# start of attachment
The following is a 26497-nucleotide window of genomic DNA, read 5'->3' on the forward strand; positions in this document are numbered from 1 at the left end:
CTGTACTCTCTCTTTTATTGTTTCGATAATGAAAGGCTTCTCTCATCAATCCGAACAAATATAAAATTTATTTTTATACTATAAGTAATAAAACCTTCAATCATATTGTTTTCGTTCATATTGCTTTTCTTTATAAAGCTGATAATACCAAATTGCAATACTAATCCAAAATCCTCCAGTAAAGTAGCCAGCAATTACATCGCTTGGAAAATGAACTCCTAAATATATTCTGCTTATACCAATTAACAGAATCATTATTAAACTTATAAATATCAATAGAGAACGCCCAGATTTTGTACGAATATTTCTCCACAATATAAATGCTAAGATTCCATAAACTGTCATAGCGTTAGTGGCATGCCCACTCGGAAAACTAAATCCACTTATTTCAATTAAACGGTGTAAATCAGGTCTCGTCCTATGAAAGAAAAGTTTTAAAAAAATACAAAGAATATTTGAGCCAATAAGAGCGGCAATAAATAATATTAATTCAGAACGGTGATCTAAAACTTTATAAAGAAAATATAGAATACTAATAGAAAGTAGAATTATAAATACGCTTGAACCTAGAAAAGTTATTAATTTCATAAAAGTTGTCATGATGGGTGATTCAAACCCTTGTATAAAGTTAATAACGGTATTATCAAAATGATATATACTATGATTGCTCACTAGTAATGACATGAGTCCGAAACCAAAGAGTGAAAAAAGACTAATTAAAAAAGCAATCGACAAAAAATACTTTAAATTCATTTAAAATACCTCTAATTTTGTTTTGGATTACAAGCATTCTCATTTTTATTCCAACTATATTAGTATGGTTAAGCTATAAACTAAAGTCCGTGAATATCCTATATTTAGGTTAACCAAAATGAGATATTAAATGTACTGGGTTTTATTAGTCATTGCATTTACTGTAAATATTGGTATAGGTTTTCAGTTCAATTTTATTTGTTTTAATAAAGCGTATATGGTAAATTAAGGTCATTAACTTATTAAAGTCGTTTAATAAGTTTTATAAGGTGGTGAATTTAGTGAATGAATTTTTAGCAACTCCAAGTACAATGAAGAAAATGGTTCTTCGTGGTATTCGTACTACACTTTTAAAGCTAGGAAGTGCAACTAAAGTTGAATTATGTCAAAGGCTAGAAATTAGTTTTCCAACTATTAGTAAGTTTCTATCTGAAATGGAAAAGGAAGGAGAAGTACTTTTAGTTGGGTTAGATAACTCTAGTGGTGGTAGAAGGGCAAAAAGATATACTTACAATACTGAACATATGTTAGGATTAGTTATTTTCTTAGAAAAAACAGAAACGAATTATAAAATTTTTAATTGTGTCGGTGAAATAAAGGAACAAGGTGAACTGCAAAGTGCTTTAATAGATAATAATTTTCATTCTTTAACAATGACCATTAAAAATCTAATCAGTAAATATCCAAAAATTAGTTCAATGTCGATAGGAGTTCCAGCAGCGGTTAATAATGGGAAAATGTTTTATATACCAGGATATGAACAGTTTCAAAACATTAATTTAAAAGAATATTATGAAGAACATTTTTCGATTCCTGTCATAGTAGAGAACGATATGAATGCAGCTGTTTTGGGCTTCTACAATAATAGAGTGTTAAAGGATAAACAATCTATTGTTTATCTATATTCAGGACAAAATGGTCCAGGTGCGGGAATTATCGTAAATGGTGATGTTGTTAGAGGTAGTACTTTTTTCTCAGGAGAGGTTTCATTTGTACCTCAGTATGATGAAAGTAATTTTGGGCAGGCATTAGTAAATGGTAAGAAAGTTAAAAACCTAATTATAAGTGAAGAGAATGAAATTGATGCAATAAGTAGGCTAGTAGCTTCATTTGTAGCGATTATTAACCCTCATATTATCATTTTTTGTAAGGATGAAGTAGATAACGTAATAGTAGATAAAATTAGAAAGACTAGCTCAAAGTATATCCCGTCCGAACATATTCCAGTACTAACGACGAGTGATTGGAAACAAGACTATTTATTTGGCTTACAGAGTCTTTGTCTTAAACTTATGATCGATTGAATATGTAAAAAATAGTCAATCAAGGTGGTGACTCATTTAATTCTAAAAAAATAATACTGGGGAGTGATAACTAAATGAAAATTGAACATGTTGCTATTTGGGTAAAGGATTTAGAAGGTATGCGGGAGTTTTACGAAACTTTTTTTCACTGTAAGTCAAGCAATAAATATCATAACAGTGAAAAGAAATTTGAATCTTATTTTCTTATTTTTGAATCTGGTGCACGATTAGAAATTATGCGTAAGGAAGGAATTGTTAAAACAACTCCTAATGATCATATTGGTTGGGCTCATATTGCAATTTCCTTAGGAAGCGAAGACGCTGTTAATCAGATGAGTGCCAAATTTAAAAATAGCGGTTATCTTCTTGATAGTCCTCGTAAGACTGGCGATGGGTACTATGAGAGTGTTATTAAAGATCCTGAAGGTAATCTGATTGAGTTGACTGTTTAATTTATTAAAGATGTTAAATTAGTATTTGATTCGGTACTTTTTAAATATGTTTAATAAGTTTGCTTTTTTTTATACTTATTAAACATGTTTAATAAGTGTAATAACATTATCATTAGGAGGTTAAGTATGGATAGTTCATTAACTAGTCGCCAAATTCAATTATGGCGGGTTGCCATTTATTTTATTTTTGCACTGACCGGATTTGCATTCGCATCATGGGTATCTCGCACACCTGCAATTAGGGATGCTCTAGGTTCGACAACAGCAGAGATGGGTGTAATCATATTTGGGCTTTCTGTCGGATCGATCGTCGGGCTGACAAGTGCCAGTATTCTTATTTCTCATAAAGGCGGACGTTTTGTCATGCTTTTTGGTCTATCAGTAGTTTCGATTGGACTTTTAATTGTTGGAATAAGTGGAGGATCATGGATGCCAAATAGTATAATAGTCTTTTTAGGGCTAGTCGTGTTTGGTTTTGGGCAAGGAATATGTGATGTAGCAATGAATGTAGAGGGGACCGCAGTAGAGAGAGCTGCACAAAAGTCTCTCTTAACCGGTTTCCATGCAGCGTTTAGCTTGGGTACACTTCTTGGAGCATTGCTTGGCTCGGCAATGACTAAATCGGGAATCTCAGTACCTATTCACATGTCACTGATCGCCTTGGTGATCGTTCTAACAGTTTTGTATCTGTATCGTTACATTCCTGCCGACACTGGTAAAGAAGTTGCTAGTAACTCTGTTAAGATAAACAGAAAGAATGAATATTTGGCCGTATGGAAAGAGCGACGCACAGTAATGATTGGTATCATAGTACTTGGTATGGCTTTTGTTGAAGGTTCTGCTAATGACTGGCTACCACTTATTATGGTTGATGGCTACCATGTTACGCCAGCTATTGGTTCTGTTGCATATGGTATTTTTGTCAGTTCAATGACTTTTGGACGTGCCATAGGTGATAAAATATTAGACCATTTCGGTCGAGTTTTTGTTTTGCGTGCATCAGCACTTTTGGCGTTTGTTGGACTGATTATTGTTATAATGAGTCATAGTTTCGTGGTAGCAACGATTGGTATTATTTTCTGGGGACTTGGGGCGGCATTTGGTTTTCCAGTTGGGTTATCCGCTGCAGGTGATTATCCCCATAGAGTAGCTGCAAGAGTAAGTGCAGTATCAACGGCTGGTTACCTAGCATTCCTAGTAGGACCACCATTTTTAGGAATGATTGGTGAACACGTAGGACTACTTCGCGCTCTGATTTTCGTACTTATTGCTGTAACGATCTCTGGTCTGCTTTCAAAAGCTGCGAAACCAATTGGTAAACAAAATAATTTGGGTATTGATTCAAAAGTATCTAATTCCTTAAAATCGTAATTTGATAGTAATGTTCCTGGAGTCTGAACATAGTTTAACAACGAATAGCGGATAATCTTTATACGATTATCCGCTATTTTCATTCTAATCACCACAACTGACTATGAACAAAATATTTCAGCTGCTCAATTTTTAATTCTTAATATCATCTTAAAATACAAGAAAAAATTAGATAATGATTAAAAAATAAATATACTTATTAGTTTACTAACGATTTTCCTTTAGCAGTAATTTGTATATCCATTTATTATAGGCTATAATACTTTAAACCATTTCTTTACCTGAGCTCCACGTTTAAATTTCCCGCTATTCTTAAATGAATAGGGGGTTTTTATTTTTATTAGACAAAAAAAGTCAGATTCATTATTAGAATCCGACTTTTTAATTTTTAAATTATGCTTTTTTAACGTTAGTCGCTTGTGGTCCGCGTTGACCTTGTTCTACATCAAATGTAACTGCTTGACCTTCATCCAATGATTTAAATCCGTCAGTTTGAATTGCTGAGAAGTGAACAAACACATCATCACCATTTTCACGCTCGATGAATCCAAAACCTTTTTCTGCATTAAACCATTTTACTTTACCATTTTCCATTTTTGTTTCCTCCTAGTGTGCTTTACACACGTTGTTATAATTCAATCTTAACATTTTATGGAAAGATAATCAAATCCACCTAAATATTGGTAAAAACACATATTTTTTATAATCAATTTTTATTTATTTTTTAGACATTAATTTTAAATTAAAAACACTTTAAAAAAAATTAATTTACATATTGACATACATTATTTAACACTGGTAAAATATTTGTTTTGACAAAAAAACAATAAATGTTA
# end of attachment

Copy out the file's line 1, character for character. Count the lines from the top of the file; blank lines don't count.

The following is a 26497-nucleotide window of genomic DNA, read 5'->3' on the forward strand; positions in this document are numbered from 1 at the left end: